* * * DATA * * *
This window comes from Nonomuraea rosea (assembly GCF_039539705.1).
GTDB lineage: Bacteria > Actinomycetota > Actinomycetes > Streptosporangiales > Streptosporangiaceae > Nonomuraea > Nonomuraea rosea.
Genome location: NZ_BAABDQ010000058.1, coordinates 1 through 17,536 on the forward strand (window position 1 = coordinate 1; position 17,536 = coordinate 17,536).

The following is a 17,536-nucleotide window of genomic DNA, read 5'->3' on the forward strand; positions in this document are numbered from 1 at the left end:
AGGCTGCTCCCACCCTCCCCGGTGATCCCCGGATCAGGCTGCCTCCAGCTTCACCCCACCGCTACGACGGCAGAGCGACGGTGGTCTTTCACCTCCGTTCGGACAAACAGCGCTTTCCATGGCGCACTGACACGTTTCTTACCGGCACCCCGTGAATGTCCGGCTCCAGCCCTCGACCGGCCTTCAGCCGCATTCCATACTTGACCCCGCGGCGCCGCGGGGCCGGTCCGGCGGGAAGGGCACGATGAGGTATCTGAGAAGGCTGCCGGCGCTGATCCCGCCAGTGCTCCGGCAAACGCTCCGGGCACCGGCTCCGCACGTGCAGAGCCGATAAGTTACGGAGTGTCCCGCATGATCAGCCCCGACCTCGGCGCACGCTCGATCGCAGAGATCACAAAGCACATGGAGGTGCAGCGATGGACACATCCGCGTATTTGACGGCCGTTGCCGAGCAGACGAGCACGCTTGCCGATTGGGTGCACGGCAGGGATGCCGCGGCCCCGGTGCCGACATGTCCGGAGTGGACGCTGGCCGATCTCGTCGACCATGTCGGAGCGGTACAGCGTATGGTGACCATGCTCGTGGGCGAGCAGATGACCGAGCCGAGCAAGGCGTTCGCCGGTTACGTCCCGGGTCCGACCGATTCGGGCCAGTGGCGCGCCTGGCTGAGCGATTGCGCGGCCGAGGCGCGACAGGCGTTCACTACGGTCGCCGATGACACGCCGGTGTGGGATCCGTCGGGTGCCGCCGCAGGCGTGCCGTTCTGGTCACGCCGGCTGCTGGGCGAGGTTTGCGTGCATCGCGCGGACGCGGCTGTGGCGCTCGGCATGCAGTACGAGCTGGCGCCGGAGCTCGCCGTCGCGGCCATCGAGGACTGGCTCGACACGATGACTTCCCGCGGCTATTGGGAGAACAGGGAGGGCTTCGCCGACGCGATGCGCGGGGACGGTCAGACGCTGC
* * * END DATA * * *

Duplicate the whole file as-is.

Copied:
This window comes from Nonomuraea rosea (assembly GCF_039539705.1).
GTDB lineage: Bacteria > Actinomycetota > Actinomycetes > Streptosporangiales > Streptosporangiaceae > Nonomuraea > Nonomuraea rosea.
Genome location: NZ_BAABDQ010000058.1, coordinates 1 through 17,536 on the forward strand (window position 1 = coordinate 1; position 17,536 = coordinate 17,536).

The following is a 17,536-nucleotide window of genomic DNA, read 5'->3' on the forward strand; positions in this document are numbered from 1 at the left end:
AGGCTGCTCCCACCCTCCCCGGTGATCCCCGGATCAGGCTGCCTCCAGCTTCACCCCACCGCTACGACGGCAGAGCGACGGTGGTCTTTCACCTCCGTTCGGACAAACAGCGCTTTCCATGGCGCACTGACACGTTTCTTACCGGCACCCCGTGAATGTCCGGCTCCAGCCCTCGACCGGCCTTCAGCCGCATTCCATACTTGACCCCGCGGCGCCGCGGGGCCGGTCCGGCGGGAAGGGCACGATGAGGTATCTGAGAAGGCTGCCGGCGCTGATCCCGCCAGTGCTCCGGCAAACGCTCCGGGCACCGGCTCCGCACGTGCAGAGCCGATAAGTTACGGAGTGTCCCGCATGATCAGCCCCGACCTCGGCGCACGCTCGATCGCAGAGATCACAAAGCACATGGAGGTGCAGCGATGGACACATCCGCGTATTTGACGGCCGTTGCCGAGCAGACGAGCACGCTTGCCGATTGGGTGCACGGCAGGGATGCCGCGGCCCCGGTGCCGACATGTCCGGAGTGGACGCTGGCCGATCTCGTCGACCATGTCGGAGCGGTACAGCGTATGGTGACCATGCTCGTGGGCGAGCAGATGACCGAGCCGAGCAAGGCGTTCGCCGGTTACGTCCCGGGTCCGACCGATTCGGGCCAGTGGCGCGCCTGGCTGAGCGATTGCGCGGCCGAGGCGCGACAGGCGTTCACTACGGTCGCCGATGACACGCCGGTGTGGGATCCGTCGGGTGCCGCCGCAGGCGTGCCGTTCTGGTCACGCCGGCTGCTGGGCGAGGTTTGCGTGCATCGCGCGGACGCGGCTGTGGCGCTCGGCATGCAGTACGAGCTGGCGCCGGAGCTCGCCGTCGCGGCCATCGAGGACTGGCTCGACACGATGACTTCCCGCGGCTATTGGGAGAACAGGGAGGGCTTCGCCGACGCGATGCGCGGGGACGGTCAGACGCTGC